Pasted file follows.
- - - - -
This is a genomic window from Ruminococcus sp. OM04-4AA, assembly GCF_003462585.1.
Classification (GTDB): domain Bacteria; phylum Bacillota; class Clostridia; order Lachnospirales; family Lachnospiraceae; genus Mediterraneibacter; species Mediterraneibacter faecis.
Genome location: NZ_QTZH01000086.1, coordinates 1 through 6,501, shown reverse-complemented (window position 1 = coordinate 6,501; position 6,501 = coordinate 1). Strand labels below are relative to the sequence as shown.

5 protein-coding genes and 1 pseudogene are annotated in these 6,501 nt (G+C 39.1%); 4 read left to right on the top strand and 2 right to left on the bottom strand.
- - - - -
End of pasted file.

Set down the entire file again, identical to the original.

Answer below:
This is a genomic window from Ruminococcus sp. OM04-4AA, assembly GCF_003462585.1.
Classification (GTDB): domain Bacteria; phylum Bacillota; class Clostridia; order Lachnospirales; family Lachnospiraceae; genus Mediterraneibacter; species Mediterraneibacter faecis.
Genome location: NZ_QTZH01000086.1, coordinates 1 through 6,501, shown reverse-complemented (window position 1 = coordinate 6,501; position 6,501 = coordinate 1). Strand labels below are relative to the sequence as shown.

5 protein-coding genes and 1 pseudogene are annotated in these 6,501 nt (G+C 39.1%); 4 read left to right on the top strand and 2 right to left on the bottom strand.